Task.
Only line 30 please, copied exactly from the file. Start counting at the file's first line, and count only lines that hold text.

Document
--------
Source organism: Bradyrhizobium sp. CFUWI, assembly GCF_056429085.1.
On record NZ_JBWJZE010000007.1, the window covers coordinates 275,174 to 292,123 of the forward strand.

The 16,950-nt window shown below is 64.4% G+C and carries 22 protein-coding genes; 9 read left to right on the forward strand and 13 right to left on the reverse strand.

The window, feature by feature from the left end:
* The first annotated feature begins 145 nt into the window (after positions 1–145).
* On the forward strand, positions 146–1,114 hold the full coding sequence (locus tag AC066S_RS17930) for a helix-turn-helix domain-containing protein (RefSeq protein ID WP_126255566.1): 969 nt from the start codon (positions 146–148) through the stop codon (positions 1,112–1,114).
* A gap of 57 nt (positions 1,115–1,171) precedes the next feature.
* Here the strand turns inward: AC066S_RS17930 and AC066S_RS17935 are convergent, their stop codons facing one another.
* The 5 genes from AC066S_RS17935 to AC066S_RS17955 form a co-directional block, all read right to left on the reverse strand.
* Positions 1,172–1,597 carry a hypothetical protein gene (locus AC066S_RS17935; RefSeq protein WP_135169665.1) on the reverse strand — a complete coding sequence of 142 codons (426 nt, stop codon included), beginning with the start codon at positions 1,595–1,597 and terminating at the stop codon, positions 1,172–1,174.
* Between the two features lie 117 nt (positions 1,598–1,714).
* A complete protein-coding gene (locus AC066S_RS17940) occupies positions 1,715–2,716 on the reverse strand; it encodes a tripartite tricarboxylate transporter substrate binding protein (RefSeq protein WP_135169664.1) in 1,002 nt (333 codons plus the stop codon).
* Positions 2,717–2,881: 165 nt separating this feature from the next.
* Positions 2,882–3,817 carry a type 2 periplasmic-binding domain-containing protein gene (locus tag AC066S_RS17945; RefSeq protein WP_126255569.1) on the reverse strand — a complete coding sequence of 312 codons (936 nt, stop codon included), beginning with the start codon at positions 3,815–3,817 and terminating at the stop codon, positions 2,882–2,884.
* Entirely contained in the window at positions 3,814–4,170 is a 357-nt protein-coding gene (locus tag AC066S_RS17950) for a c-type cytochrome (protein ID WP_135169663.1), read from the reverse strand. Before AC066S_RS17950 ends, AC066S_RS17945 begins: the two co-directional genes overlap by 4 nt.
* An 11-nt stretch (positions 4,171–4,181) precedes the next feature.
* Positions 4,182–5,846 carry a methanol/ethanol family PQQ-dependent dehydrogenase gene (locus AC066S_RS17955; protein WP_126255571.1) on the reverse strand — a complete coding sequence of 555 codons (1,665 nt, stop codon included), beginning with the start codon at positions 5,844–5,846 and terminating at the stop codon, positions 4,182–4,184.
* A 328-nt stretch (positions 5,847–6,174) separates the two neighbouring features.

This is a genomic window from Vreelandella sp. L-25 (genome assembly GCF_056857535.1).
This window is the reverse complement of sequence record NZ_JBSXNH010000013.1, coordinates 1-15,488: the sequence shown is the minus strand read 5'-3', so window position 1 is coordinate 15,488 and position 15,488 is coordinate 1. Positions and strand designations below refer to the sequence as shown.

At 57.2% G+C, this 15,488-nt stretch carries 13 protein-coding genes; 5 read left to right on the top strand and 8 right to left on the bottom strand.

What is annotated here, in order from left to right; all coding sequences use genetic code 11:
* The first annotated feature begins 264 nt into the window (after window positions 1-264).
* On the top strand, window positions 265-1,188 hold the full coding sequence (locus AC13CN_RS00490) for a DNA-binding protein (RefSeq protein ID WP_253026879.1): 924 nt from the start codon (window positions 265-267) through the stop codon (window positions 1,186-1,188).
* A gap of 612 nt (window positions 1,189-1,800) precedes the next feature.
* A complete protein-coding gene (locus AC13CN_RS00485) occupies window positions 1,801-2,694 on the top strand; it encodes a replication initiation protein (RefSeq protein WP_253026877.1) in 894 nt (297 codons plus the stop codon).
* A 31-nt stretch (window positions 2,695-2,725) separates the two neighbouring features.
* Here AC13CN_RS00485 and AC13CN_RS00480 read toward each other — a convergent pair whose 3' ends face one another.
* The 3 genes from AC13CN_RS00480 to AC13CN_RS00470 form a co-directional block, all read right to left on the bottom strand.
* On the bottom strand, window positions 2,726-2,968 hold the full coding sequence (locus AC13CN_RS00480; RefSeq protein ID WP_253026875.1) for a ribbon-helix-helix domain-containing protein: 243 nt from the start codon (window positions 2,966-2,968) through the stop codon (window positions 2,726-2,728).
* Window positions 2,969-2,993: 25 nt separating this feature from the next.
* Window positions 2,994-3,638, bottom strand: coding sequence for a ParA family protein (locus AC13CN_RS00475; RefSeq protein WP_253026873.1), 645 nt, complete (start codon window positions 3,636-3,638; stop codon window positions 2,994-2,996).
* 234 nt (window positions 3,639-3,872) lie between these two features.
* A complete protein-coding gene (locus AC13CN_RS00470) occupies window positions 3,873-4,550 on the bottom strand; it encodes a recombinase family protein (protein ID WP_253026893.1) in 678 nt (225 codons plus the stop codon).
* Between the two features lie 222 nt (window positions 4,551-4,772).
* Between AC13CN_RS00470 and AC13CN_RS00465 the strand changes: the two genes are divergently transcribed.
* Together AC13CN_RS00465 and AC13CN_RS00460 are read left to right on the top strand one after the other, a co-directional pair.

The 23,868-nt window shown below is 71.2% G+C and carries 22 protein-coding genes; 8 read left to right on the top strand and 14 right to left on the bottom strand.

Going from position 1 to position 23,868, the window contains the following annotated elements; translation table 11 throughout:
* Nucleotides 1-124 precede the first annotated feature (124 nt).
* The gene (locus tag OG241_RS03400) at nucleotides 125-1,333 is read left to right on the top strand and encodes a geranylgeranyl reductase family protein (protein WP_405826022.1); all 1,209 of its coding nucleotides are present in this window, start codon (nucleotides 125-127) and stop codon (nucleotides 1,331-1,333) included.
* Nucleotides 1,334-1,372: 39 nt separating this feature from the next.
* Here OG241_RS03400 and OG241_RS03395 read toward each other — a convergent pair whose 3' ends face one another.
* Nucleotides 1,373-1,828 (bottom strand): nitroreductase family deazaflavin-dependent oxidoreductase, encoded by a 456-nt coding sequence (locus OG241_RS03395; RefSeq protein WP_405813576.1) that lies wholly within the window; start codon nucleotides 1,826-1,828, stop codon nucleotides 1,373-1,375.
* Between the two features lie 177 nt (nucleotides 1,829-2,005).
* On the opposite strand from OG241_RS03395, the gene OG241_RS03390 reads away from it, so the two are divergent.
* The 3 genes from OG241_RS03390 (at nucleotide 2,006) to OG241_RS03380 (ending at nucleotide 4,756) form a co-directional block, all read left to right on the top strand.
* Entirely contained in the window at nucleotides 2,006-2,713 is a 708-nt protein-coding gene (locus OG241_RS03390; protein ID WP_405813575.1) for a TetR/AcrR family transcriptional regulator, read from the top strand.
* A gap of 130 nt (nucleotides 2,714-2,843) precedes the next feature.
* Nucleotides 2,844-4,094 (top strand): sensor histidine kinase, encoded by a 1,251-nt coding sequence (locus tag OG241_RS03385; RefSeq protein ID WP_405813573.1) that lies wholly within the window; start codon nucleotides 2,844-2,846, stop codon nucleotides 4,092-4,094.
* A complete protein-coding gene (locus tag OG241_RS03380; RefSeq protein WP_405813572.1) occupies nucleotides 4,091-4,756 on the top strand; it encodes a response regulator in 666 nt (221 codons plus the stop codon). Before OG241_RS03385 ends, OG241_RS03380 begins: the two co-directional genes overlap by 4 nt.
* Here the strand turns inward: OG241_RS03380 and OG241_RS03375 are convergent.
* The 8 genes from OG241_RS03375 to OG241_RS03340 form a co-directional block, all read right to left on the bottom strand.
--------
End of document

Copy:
* On the bottom strand, window positions 2,726-2,968 hold the full coding sequence (locus AC13CN_RS00480; RefSeq protein ID WP_253026875.1) for a ribbon-helix-helix domain-containing protein: 243 nt from the start codon (window positions 2,966-2,968) through the stop codon (window positions 2,726-2,728).